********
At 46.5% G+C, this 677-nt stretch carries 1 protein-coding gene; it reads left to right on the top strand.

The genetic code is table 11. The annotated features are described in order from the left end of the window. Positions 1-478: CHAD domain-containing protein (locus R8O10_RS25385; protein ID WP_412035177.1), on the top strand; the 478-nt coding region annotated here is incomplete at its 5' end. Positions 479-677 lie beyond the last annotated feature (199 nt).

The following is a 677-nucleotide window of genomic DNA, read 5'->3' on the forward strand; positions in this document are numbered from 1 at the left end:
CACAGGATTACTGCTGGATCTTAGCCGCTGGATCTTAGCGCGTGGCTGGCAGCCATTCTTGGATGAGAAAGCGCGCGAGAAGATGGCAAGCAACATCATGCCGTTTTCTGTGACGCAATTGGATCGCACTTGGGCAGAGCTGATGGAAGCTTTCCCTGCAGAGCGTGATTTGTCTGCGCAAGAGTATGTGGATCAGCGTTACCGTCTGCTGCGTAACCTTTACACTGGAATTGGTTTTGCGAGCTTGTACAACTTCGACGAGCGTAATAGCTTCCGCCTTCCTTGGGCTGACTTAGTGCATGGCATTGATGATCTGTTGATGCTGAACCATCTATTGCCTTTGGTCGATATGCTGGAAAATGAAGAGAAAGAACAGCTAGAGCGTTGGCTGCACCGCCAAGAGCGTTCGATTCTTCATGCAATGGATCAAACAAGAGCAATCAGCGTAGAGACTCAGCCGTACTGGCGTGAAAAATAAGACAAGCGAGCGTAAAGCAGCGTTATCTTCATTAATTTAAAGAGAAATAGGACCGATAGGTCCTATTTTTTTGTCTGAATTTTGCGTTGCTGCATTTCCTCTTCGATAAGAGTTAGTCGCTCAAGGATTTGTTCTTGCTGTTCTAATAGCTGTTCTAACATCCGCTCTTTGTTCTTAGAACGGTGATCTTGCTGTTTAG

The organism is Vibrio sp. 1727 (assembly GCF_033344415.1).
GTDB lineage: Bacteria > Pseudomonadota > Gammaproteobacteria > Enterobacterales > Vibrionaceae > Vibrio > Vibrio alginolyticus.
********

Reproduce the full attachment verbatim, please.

At 46.5% G+C, this 677-nt stretch carries 1 protein-coding gene; it reads left to right on the top strand.

The genetic code is table 11. The annotated features are described in order from the left end of the window. Positions 1-478: CHAD domain-containing protein (locus R8O10_RS25385; protein ID WP_412035177.1), on the top strand; the 478-nt coding region annotated here is incomplete at its 5' end. Positions 479-677 lie beyond the last annotated feature (199 nt).

The following is a 677-nucleotide window of genomic DNA, read 5'->3' on the forward strand; positions in this document are numbered from 1 at the left end:
CACAGGATTACTGCTGGATCTTAGCCGCTGGATCTTAGCGCGTGGCTGGCAGCCATTCTTGGATGAGAAAGCGCGCGAGAAGATGGCAAGCAACATCATGCCGTTTTCTGTGACGCAATTGGATCGCACTTGGGCAGAGCTGATGGAAGCTTTCCCTGCAGAGCGTGATTTGTCTGCGCAAGAGTATGTGGATCAGCGTTACCGTCTGCTGCGTAACCTTTACACTGGAATTGGTTTTGCGAGCTTGTACAACTTCGACGAGCGTAATAGCTTCCGCCTTCCTTGGGCTGACTTAGTGCATGGCATTGATGATCTGTTGATGCTGAACCATCTATTGCCTTTGGTCGATATGCTGGAAAATGAAGAGAAAGAACAGCTAGAGCGTTGGCTGCACCGCCAAGAGCGTTCGATTCTTCATGCAATGGATCAAACAAGAGCAATCAGCGTAGAGACTCAGCCGTACTGGCGTGAAAAATAAGACAAGCGAGCGTAAAGCAGCGTTATCTTCATTAATTTAAAGAGAAATAGGACCGATAGGTCCTATTTTTTTGTCTGAATTTTGCGTTGCTGCATTTCCTCTTCGATAAGAGTTAGTCGCTCAAGGATTTGTTCTTGCTGTTCTAATAGCTGTTCTAACATCCGCTCTTTGTTCTTAGAACGGTGATCTTGCTGTTTAG

The organism is Vibrio sp. 1727 (assembly GCF_033344415.1).
GTDB lineage: Bacteria > Pseudomonadota > Gammaproteobacteria > Enterobacterales > Vibrionaceae > Vibrio > Vibrio alginolyticus.